School started. A lot happened. My director would have liked me to go on the job market (I would have liked to go on the job market!) – but in trying to summarize the dissertation and its chapters in a snappy coherent way, I ran aground: I just didn’t know the specifics of where each chapter was going in a way that meant I could summarize it in brief sentences, and yet have it sound like it was either finished, or on its way to being finished. I couldn’t even do that with the chapter I was working on, because the Aha! moment I’d had at the end of September would have sounded incoherent alone – it was a part of a good argument, but not enough.
With a colleague, I ran an unconference.
And I kept writing, if you can call the above fragmentary activities writing. In hindsight, I wish I’d given myself more time off. I did watch about 2 hours of television a week, and there were some nights where I was incredibly diligent, and others where I had a really hard time not putzing around on the internets. I always stuffed a book or article in my purse when I went out, and I should have given myself permission to just lay off. It was like I had a grindstone for a nasal piercing. Not cool. Not good. In this quarter, outside of plane reading on an emergency trip to London, I read 3 extracurricular, non-work-related books. For me to read 1 book per 3.3 weeks? Is insane, and not good.
I didn’t really realize how tense I was, only that my handwriting seemed to be getting worse and worse, and that, too, was frustrating. Then, mid-November, I treated myself to a massage, and discovered that my handwriting immediately showed a dramatic improvement.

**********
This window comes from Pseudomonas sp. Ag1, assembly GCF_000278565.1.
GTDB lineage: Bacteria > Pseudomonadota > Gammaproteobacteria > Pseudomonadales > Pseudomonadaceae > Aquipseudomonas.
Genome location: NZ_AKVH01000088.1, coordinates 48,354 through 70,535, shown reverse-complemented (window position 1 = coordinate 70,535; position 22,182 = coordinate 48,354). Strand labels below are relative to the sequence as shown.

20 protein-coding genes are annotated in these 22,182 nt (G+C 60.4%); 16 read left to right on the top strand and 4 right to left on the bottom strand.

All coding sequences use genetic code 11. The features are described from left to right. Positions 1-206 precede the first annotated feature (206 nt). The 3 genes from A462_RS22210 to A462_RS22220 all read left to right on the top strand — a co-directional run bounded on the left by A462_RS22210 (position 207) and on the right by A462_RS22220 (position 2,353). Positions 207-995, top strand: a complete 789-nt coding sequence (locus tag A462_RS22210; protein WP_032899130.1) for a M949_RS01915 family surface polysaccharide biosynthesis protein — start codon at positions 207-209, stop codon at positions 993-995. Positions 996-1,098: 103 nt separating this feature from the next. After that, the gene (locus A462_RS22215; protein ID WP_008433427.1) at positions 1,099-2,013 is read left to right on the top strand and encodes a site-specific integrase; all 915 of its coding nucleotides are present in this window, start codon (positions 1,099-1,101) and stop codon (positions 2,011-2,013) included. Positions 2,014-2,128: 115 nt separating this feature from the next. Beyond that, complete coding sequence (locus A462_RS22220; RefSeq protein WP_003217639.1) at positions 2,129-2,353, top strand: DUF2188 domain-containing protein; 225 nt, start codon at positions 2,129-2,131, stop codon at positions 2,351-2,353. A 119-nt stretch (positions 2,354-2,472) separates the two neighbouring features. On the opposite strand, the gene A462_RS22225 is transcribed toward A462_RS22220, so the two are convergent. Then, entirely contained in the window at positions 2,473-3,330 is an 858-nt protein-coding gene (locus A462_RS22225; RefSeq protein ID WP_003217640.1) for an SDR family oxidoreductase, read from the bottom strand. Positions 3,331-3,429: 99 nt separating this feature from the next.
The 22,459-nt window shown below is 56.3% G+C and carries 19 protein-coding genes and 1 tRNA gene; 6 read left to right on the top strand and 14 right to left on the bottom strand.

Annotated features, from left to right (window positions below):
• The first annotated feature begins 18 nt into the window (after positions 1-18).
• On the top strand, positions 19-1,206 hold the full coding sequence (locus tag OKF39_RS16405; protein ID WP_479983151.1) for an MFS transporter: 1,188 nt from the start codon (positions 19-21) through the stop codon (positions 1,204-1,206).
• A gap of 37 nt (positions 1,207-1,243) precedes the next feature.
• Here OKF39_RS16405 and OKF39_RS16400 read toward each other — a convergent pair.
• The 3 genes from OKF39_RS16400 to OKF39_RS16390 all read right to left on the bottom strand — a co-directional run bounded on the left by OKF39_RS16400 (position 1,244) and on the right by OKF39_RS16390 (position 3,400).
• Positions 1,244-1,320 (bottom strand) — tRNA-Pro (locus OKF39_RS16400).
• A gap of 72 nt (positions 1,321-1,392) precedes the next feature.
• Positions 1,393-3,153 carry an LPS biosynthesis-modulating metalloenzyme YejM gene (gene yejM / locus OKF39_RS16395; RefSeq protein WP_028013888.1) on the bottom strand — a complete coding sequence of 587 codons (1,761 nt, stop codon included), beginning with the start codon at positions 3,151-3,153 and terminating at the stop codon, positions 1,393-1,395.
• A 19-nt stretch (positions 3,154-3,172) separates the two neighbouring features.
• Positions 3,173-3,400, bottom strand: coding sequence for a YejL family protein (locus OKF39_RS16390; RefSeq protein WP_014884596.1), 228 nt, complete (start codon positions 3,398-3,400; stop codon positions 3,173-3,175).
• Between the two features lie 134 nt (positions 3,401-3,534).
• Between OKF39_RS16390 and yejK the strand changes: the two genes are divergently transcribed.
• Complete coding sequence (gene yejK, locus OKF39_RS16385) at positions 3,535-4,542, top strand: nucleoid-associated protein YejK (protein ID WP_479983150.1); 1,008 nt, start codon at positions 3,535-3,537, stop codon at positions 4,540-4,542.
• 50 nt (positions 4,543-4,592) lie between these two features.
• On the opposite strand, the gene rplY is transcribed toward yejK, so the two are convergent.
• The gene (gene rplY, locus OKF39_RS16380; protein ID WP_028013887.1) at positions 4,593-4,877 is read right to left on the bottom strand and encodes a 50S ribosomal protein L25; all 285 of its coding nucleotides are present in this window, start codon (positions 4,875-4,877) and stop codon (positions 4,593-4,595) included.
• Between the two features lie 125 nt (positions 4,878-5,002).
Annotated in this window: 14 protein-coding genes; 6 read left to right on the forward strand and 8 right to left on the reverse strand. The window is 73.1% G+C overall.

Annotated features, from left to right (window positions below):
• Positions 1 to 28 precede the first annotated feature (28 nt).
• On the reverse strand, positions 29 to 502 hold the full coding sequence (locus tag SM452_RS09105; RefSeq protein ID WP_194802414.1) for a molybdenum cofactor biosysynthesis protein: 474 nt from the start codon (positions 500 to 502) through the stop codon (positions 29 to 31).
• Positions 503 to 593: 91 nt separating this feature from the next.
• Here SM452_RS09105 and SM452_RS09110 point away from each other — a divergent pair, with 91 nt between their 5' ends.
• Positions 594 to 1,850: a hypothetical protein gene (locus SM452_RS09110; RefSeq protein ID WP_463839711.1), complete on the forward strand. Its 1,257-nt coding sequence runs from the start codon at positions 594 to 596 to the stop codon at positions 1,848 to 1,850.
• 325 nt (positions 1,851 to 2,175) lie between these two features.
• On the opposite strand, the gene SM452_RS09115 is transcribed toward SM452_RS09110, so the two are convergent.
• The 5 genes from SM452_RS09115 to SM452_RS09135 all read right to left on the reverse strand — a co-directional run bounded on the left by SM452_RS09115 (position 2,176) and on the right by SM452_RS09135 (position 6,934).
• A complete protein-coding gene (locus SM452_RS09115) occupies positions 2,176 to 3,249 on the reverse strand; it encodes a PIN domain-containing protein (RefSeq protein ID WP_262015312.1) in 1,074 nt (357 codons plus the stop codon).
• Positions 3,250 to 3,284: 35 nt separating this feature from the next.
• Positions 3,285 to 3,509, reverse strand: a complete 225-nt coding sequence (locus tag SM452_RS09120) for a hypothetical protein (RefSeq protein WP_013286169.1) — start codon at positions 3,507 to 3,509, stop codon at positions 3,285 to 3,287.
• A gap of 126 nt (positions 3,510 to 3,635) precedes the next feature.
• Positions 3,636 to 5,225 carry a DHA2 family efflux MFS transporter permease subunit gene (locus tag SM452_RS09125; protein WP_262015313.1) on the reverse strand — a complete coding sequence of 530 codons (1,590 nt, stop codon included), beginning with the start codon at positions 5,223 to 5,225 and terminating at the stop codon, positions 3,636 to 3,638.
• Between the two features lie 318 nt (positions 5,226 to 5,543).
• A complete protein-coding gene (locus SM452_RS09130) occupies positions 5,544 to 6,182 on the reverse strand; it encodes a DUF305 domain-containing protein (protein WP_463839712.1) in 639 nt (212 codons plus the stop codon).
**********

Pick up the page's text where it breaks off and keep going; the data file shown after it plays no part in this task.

Looking back at a draft document at this point, I can see that what I was doing was deleting a lot of ineffective, unambitious framing that I had crafted during the summer and early fall, and replacing it with better, albeit much rougher framework that took into account the historical economic argument that I was developing. By this time, the chapter had ballooned into 40-45 pages, and so I was also going through and highlighting the sentences and paragraphs that seemed to be most clear in communicating my point.
A note: in case it's not clear from other posts on this blog: I am not a linear thinker. In fact, I tend to instinctively think that the best arguments sliver seemingly unrelated ideas together, only to draw them together in the end. I think this instinct comes both from my proclivities for poetry, and for detective novels, and it has taken a very long time for me to learn that what I think will make the piece more interesting to the reader will not necessarily make it more helpful.
Actually, I haven't learned that yet. Near the end of this chapter, when all the pieces really were falling into place, I created a word document that loosely outlined the progression of ideas in the first half of the chapter in what I thought (and thought carefully!) was an organized fashion. Three days before I turned it in, I looked at that section with consternation, realizing that it just wasn't as smooth in its delivery of ideas as I had thought it would be. When I created a descriptive outline, I realized that it leapfrogged, paragraph to paragraph, between the 18th and 20th centuries. And it wasn't that the result was awful, but it was not going to be helpful in educating my readers about the background for the argument involving specific literary texts.
I set out to fix it so that it moved, in a mostly chronological fashion, through the 18th century, and then the 20th. It took a full day to do this (via the first descriptive outline, and then the second, with Very Specific Notes about transitions and linkages, and finally, the stitching everything else together. I still don't quite understand why that should have been the case; it doesn't seem as though it should have been such a slow process.
But I'm getting ahead of myself.